Saturday, January 12, 2008

Two Books About Aging

Millner, Nancy Bost. (1997). Creative aging: Discovering the unexpected joys of later life through personality type. Mountain View, CA: Davies-Black Publishing.

Raines, Robert. (1997). A time to live: Seven steps of creative aging. New York: Plume (Penguin).

What I would like to find in a book about aging is a game plan for transcendence. These books repeat platitudes about aging being a time when we can come to self-acceptance, wisdom, and creativity. These things are true enough, but they do not provide me with the sense of magic and wonder of my youthful illusions that the future stretched out with endless possibility and promise. I miss that.

The first 60 pages of Millner’s book orient the reader to a Jungian perspectivpere on the elder years. Millner is a fluent writer who performs this task effectively. If you are not familiar with the 16 personality types, as categorized using the Myers-Briggs personality index, there are many good websites where you can gain fundamental understanding before buying the book. A pretty good free version of the MBTI may be found at the Humanmetrics website. The scoring isn’t particularly detailed and, therefore, it wasn’t spot-on for my type. If you are interested, you may want to find someone who is certified to administer and explain the type fully for you.

Chapters four through eight characterize five components of the elder experience as: vitality and contentment, generosity and spaciousness, connectedness and relatedness, joy and devotion, and reflecting on the great art of living.

Millner then suggests how some of the 16 personality types might inhabit that dimension of aging, using extended case-study examples. I am out of patience with popular psychology books that over-generalize on the basis of limited studies. It’s a shame that my training has been as a quantitative researcher, because it is getting harder as I age to persuade me that limited studies do as much as even I have claimed in my own work to promote the understanding that is a goal of qualitative research. Perhaps this is merely a testament to the wisdom of my own years.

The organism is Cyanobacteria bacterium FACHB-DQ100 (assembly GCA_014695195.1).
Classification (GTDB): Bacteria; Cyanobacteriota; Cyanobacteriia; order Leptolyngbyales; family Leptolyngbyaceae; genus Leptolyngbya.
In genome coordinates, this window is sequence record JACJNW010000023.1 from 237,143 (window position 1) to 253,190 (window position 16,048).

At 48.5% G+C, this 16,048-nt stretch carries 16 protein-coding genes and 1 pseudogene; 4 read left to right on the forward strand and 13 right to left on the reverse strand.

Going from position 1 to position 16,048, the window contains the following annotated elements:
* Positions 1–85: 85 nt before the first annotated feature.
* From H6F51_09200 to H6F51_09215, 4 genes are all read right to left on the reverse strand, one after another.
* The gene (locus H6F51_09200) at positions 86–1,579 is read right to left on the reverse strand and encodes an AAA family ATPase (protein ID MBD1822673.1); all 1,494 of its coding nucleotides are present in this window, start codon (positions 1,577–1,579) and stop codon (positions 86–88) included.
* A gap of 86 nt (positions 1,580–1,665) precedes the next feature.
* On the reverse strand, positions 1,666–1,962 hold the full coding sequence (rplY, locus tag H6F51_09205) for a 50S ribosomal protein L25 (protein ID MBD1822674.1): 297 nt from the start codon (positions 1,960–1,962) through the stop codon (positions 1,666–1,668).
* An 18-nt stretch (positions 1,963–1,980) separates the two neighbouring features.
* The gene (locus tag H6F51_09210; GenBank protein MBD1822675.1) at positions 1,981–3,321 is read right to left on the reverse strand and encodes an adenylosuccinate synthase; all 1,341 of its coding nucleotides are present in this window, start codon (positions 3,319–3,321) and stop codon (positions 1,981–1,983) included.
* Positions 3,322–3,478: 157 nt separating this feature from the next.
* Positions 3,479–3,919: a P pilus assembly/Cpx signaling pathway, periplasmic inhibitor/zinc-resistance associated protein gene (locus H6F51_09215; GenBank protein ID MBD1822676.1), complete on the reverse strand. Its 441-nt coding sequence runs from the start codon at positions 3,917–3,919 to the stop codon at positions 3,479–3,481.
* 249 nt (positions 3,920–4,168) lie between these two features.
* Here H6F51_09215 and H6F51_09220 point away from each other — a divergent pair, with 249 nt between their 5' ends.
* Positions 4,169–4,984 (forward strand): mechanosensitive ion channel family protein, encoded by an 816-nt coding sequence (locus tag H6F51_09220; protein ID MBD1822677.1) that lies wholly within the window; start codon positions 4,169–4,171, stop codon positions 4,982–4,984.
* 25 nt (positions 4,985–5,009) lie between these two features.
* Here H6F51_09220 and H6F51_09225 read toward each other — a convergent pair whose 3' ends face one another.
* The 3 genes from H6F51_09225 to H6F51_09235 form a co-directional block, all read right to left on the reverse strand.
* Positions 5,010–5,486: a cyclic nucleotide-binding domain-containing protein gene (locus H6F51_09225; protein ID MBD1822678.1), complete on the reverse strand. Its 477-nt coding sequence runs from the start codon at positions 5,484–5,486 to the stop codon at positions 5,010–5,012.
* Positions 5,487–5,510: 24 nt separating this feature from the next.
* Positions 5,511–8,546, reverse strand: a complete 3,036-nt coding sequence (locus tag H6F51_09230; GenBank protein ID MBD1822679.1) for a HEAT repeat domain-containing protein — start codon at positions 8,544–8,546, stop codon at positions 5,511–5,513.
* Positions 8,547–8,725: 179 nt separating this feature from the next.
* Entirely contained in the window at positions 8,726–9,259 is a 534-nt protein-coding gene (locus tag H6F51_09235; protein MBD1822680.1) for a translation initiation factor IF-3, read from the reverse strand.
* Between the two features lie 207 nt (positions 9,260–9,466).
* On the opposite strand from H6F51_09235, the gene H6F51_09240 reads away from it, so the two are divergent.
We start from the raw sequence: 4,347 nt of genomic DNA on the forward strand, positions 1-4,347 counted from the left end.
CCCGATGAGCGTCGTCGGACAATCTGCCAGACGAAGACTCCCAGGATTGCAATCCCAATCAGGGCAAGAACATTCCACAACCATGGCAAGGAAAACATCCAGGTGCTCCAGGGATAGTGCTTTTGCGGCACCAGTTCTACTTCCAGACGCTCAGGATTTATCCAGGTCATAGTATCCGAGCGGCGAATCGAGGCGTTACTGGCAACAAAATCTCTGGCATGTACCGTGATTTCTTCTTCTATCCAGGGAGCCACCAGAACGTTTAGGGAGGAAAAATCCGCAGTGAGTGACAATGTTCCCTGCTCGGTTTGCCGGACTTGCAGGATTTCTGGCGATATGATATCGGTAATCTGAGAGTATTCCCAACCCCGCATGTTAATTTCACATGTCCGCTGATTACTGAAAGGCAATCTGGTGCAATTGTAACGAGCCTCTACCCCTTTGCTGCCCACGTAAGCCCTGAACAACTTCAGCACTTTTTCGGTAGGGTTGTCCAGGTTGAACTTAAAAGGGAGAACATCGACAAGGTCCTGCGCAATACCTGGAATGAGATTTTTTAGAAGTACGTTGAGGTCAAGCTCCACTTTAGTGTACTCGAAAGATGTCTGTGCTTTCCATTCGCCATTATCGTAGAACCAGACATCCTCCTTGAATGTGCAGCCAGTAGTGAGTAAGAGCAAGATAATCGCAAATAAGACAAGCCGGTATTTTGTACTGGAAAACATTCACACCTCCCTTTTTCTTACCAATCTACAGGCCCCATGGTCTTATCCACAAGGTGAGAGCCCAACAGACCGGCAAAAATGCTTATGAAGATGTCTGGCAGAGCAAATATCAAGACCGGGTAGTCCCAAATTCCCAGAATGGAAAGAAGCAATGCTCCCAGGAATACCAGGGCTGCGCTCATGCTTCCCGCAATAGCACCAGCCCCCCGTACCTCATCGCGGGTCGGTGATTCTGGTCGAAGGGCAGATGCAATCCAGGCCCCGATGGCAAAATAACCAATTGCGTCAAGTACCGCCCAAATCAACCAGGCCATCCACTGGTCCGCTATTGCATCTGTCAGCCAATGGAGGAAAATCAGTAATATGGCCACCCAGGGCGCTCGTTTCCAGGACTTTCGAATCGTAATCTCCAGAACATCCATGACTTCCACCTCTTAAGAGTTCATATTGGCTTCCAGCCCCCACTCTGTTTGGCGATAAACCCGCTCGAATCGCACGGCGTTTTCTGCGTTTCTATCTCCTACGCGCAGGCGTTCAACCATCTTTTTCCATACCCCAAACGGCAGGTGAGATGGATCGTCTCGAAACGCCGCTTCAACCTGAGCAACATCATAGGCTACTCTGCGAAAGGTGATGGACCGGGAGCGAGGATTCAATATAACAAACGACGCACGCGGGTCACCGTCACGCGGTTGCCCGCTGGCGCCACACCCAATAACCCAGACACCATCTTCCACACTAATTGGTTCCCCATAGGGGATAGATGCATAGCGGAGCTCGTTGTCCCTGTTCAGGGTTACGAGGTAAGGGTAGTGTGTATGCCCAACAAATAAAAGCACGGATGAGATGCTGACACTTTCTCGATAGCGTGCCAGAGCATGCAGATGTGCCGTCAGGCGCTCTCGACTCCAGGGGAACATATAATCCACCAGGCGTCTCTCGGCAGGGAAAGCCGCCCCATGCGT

I think this book would be more appealing to someone who is relatively new to personality type studies. The engaging writing, clear descriptions of type, and concise case examples will appeal to many readers.

Raines, on the other hand, writes with the deliberation of the memoirist, which in fact he is. I had been expecting a illumination of Jung’s seven tasks of aging, and this is not.

Jung’s 7 tasks of aging

Raines 7 steps of creative aging

1. Facing the reality of aging and dying

1. Waking up

2. Life review

2. Embracing sorrow

3. Defining life realistically

3. Savoring blessedness

4. Letting go of the ego

4. Re-imagining work

5. Finding new rooting in the Self

5. Nurturing intimacy

6. Determining the meaning of one’s life

6. Seeking forgiveness

7. Rebirth – dying with life

7. Taking on the mystery

A retired minister, Raines brings numerous personal experiences to his exploration of the blessings of aging, as well as examples from other people’s lives. The book is liberally sprinkled with quotations from great writers and thinkers. Raines is reflective and deeply human as he describes his illuminations. In the final analysis, however, his illuminations are his, and I must have my own.

In sum, I respect all writers on the basis that they have accomplished something I have not – the publication of a book. Each book has its particular strengths and will appeal to its own audience of readers. Neither, however, has lifted me from the doldrums of vague disappointment with the experience of aging, for I am neither as wise as I would like to be nor as accepting of this life stage as its inevitability requires.

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